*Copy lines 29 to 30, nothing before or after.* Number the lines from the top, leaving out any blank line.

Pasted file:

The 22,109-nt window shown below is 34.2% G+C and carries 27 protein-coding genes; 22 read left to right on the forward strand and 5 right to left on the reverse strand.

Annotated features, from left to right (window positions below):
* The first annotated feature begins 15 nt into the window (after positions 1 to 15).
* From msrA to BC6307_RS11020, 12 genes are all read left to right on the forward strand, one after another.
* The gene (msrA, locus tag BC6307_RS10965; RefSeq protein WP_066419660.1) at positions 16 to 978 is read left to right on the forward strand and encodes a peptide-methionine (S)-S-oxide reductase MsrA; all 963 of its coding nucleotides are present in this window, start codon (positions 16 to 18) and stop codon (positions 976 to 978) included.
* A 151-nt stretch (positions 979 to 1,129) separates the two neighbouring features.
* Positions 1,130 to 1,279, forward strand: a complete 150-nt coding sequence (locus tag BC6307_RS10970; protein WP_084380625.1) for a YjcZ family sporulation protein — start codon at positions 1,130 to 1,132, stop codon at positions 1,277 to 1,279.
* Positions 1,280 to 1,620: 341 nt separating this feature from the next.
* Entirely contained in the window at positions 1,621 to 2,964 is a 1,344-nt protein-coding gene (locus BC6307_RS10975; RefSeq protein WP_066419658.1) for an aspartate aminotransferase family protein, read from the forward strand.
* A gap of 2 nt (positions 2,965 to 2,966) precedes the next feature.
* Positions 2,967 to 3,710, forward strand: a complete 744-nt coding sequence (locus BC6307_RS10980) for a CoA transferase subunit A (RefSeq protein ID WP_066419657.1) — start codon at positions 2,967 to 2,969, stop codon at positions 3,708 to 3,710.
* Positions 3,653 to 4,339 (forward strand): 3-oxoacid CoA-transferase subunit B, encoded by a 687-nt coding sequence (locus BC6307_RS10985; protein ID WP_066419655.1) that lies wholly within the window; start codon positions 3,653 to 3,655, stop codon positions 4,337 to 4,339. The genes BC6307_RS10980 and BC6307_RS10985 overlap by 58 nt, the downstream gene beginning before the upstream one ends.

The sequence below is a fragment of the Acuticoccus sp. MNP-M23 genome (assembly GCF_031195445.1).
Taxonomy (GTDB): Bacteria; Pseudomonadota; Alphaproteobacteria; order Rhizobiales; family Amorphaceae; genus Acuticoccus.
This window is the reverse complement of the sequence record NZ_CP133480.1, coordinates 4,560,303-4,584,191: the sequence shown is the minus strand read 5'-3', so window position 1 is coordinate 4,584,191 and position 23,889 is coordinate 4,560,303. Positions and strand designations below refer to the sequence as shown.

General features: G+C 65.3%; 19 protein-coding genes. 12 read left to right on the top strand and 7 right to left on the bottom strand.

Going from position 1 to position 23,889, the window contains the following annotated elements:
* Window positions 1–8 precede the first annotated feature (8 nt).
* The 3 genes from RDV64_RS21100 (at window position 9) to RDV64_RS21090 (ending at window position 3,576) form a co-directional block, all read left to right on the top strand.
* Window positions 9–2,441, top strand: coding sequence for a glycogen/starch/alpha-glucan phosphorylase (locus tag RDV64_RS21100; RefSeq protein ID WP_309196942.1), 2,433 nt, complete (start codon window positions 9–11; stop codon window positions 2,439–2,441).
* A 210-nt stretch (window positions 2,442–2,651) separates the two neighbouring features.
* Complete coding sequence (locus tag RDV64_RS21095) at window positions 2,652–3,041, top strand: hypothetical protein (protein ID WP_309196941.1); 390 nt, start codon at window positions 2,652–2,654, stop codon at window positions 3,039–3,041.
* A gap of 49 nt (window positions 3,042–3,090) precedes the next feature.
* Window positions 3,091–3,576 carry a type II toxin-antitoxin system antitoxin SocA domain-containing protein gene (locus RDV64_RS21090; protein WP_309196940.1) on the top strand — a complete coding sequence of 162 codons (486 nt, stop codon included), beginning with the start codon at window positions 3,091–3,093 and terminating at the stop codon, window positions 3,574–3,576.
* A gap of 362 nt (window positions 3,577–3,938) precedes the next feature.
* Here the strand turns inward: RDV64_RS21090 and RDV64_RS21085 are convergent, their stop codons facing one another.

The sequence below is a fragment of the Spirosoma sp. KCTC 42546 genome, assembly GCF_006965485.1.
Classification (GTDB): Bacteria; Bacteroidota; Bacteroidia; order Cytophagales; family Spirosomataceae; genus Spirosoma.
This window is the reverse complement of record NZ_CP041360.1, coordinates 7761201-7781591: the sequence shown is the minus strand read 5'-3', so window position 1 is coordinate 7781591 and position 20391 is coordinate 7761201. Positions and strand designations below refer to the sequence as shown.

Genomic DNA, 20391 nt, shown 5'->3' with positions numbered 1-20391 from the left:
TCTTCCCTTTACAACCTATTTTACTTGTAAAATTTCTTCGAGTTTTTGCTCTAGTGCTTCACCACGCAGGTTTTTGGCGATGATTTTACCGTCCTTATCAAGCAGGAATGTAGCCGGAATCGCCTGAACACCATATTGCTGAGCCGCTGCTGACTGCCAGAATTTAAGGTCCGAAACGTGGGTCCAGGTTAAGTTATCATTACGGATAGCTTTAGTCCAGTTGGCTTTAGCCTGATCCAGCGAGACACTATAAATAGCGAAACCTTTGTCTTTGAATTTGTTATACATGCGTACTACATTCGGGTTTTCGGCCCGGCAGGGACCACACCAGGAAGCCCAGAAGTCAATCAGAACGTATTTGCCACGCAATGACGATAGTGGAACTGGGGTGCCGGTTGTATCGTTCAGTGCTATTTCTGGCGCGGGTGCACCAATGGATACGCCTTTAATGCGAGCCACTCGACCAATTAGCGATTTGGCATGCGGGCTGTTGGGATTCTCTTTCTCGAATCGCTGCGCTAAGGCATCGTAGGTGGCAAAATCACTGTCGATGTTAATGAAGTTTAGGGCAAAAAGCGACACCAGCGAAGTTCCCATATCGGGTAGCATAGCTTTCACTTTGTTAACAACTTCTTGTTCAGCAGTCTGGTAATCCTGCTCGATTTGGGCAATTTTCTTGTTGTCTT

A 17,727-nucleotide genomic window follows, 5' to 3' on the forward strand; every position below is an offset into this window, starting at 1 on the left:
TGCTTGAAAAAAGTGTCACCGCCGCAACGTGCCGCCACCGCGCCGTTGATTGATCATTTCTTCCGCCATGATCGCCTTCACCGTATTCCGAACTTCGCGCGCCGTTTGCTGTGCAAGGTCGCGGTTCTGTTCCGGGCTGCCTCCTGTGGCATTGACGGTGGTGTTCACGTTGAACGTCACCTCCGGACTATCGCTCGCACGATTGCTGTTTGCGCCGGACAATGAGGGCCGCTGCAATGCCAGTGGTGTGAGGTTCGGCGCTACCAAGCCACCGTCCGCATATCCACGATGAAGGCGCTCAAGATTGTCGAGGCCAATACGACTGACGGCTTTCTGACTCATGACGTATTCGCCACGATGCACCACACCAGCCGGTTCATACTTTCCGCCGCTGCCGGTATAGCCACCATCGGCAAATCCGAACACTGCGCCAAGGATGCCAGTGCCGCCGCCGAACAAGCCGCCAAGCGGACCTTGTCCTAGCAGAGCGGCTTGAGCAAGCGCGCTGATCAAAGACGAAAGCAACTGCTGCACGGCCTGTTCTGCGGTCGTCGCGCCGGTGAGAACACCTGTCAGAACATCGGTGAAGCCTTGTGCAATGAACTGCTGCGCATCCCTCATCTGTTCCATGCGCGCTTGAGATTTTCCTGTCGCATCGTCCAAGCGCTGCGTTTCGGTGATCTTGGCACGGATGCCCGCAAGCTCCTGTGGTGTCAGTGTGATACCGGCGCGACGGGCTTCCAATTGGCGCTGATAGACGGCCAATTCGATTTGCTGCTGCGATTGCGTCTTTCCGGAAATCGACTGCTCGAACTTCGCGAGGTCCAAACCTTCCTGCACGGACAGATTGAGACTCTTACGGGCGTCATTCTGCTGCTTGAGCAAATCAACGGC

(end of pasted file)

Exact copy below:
This window is the reverse complement of record NZ_CP041360.1, coordinates 7761201-7781591: the sequence shown is the minus strand read 5'-3', so window position 1 is coordinate 7781591 and position 20391 is coordinate 7761201. Positions and strand designations below refer to the sequence as shown.

Genomic DNA, 20391 nt, shown 5'->3' with positions numbered 1-20391 from the left: